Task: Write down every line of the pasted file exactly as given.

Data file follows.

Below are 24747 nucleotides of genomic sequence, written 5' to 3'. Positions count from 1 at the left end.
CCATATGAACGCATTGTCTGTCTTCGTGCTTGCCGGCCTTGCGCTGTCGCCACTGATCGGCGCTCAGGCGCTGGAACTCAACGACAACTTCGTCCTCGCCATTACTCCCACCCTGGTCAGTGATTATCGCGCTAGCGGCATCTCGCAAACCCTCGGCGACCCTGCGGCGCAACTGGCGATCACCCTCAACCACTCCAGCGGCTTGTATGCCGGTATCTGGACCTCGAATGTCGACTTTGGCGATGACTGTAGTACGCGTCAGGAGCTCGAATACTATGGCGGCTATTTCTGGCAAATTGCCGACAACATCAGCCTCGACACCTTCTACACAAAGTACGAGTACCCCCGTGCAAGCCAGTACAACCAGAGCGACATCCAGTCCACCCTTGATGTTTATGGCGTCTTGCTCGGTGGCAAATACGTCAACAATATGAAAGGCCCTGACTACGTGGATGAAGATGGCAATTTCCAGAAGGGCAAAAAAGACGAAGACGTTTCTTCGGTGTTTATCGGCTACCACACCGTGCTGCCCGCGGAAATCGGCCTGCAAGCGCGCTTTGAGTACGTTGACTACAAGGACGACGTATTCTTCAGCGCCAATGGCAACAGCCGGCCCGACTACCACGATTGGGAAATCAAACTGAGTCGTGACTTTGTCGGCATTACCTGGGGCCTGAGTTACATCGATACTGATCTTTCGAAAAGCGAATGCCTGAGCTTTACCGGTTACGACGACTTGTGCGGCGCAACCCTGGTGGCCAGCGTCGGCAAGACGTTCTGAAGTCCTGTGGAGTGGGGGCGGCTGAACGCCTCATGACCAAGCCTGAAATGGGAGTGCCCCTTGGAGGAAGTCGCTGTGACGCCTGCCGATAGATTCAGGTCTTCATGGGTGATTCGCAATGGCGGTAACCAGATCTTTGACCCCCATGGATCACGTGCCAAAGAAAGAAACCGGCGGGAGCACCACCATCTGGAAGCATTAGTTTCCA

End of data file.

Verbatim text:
Below are 24747 nucleotides of genomic sequence, written 5' to 3'. Positions count from 1 at the left end.
CCATATGAACGCATTGTCTGTCTTCGTGCTTGCCGGCCTTGCGCTGTCGCCACTGATCGGCGCTCAGGCGCTGGAACTCAACGACAACTTCGTCCTCGCCATTACTCCCACCCTGGTCAGTGATTATCGCGCTAGCGGCATCTCGCAAACCCTCGGCGACCCTGCGGCGCAACTGGCGATCACCCTCAACCACTCCAGCGGCTTGTATGCCGGTATCTGGACCTCGAATGTCGACTTTGGCGATGACTGTAGTACGCGTCAGGAGCTCGAATACTATGGCGGCTATTTCTGGCAAATTGCCGACAACATCAGCCTCGACACCTTCTACACAAAGTACGAGTACCCCCGTGCAAGCCAGTACAACCAGAGCGACATCCAGTCCACCCTTGATGTTTATGGCGTCTTGCTCGGTGGCAAATACGTCAACAATATGAAAGGCCCTGACTACGTGGATGAAGATGGCAATTTCCAGAAGGGCAAAAAAGACGAAGACGTTTCTTCGGTGTTTATCGGCTACCACACCGTGCTGCCCGCGGAAATCGGCCTGCAAGCGCGCTTTGAGTACGTTGACTACAAGGACGACGTATTCTTCAGCGCCAATGGCAACAGCCGGCCCGACTACCACGATTGGGAAATCAAACTGAGTCGTGACTTTGTCGGCATTACCTGGGGCCTGAGTTACATCGATACTGATCTTTCGAAAAGCGAATGCCTGAGCTTTACCGGTTACGACGACTTGTGCGGCGCAACCCTGGTGGCCAGCGTCGGCAAGACGTTCTGAAGTCCTGTGGAGTGGGGGCGGCTGAACGCCTCATGACCAAGCCTGAAATGGGAGTGCCCCTTGGAGGAAGTCGCTGTGACGCCTGCCGATAGATTCAGGTCTTCATGGGTGATTCGCAATGGCGGTAACCAGATCTTTGACCCCCATGGATCACGTGCCAAAGAAAGAAACCGGCGGGAGCACCACCATCTGGAAGCATTAGTTTCCA